American food science firm Harmony is using biotech to recreate human breast milk proteins as the base of its infant formula product, which will be more sustainable and nutritious than current dairy-based formulas on the market.
“We are creating the next generation of infant formulas. Nowadays we have over 22 millions of formula allergic babies per year worldwide. Harmony produces breast milk protein-based formulas which are animal-free, allergy-free and environmentally friendly,” explained founder and CEO Del Afonso.
French startup Umiami is setting out to create whole-muscle cuts of plant-based meat using its proprietary texturisation technology.
“Until now, there were only two options: dry extrusion to create minced products such as steaks or sausages, and wet extrusion to create small chicken-like pieces. However, no technology allowed to create thick fibrous whole cuts of meat,” said head of partnerships Martin Habfast. “Our unique texturisation platform allows creating thick fibrous whole-cuts in which we master both the direction and the thickness of fibers. And it is cleaner-label, too.”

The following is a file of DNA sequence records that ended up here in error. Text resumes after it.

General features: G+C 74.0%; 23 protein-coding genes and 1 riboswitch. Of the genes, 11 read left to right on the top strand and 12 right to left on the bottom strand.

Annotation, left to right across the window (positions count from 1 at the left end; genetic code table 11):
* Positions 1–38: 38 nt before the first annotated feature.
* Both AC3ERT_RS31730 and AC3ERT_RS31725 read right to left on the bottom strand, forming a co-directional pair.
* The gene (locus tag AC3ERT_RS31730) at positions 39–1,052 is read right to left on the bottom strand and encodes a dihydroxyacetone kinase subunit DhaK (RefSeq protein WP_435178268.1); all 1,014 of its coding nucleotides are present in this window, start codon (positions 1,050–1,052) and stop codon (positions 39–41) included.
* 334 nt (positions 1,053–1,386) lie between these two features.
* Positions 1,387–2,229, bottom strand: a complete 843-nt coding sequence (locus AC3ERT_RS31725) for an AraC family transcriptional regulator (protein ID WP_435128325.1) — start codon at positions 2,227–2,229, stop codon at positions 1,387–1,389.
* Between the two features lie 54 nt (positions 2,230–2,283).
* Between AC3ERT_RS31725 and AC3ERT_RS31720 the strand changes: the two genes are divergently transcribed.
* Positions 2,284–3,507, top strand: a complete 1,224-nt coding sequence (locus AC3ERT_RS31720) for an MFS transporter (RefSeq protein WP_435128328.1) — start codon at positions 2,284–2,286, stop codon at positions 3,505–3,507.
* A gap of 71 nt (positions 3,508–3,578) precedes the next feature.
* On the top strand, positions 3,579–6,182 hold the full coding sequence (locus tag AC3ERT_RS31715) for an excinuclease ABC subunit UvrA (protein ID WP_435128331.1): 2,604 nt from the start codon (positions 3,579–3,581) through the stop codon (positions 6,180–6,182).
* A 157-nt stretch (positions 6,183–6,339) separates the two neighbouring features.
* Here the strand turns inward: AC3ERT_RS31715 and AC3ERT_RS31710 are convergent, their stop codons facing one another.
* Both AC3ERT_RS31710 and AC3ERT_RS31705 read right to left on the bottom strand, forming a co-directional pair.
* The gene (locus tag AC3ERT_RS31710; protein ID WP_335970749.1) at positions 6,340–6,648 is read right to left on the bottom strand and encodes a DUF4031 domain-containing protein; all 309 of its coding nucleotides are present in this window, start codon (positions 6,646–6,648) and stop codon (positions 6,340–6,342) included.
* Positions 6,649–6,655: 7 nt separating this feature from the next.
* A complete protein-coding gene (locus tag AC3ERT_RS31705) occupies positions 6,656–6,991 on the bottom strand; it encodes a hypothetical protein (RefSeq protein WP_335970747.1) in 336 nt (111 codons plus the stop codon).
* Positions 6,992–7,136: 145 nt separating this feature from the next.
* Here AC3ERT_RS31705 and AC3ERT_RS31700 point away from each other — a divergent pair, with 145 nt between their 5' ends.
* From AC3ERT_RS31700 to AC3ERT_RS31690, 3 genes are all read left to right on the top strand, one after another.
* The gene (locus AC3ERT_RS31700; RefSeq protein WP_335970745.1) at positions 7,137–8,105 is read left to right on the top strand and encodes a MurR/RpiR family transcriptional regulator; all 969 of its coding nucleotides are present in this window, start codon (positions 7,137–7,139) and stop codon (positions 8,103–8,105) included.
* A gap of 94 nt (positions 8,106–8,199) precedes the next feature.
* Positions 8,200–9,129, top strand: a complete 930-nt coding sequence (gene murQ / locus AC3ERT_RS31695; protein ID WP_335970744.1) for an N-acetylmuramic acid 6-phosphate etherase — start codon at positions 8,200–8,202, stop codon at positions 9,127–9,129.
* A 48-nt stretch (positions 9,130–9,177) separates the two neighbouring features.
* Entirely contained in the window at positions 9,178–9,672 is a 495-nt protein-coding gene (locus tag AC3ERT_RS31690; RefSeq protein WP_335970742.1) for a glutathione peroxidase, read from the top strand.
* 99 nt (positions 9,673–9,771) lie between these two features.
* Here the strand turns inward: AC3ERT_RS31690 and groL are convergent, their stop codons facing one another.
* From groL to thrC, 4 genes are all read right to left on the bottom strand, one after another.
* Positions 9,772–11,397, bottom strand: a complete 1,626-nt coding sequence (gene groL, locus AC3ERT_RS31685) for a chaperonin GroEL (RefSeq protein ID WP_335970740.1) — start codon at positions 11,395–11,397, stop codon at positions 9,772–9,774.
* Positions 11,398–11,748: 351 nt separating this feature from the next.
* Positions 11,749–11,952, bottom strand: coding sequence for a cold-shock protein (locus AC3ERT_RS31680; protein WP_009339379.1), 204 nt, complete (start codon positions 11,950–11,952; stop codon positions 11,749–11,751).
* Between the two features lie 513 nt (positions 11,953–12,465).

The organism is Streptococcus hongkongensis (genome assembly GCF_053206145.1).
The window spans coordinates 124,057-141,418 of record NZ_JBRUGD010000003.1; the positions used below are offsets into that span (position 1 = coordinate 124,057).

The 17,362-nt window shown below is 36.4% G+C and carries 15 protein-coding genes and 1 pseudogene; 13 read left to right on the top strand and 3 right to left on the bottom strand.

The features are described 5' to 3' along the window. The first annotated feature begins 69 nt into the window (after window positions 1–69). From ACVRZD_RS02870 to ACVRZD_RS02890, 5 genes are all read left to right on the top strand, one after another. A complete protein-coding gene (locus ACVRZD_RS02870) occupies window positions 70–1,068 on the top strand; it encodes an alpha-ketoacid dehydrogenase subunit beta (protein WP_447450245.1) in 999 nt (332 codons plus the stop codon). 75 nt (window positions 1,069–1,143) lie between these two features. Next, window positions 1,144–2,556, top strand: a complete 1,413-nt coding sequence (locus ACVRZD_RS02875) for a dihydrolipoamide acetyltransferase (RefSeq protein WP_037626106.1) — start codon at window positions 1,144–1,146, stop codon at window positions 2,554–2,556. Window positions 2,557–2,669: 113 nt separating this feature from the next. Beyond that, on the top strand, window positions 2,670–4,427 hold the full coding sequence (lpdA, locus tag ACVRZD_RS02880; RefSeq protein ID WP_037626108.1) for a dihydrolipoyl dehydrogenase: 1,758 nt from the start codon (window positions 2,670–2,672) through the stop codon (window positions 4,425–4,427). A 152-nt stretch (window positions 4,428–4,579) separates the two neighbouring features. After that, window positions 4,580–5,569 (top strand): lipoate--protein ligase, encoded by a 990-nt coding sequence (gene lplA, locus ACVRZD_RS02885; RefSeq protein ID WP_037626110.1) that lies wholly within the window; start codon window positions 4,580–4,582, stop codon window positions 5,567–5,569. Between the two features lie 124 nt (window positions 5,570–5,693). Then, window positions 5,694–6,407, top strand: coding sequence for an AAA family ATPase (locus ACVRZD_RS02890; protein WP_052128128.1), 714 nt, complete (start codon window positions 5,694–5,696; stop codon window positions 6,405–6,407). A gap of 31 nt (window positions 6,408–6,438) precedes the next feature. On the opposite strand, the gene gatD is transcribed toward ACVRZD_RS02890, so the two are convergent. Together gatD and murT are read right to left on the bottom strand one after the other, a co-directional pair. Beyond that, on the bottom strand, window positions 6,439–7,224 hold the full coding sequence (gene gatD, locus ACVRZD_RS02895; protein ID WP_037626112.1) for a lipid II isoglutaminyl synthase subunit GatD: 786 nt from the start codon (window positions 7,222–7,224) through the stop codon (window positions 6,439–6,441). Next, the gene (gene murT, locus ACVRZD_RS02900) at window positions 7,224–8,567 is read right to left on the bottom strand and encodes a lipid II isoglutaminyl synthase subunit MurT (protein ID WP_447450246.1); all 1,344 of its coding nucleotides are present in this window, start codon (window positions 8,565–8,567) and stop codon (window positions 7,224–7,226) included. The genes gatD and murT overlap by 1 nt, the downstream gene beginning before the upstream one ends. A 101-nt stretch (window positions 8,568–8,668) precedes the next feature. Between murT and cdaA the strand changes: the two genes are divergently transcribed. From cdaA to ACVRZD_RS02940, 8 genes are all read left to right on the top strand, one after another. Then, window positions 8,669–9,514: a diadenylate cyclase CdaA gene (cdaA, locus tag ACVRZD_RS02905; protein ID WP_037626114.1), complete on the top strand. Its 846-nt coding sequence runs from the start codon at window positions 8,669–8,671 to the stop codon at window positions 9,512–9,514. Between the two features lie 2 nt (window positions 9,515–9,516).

“Global and Chinese consumers are more and more interested in eating healthier,” said co-founder and CEO Franklin Yao. “We have created one of the most (if not the most) clean-labeled plant-based meat product currently in the market, and we will stick to the clean label principle in future product development.”
Japanese startup Next Meats has developed the world’s first vegan yakiniku barbecue beef and even bagged a partnership with IKEA Japan and a number of restaurants across the country to use its plant-based meats that are designed for Japanese dishes.
“Japan has a rich history of plant-based cuisine, but we’re underrepresented in the global alt-meat space. Using our authentic Japanese flavors and unique production know-how to simulate realistic, meat-like textures, we hope to bring our culinary expertise to the forefront of this emerging market,” commented CMO Saaya Matsukubo.
Planted, a vegan meat startup in Switzerland, is using natural plant-based ingredients such as peas, oats and even upcycled sunflowers to develop its range of meat alternatives like pulled pork and chicken.
“We turn very few and natural ingredients into delicious meats from plants. Operating our own production and research facilities, we’re passionate and ambitious to create the tastiest innovations at speed and scale,” shared co-founder Lukas Böni.
Perhaps the most famous Chilean food tech, NotCo, is a startup tackling all animal products – eggs, dairy and meat – and uses its patented AI-driven technology to figure out the best plant-based ingredient formulation to create its analogues.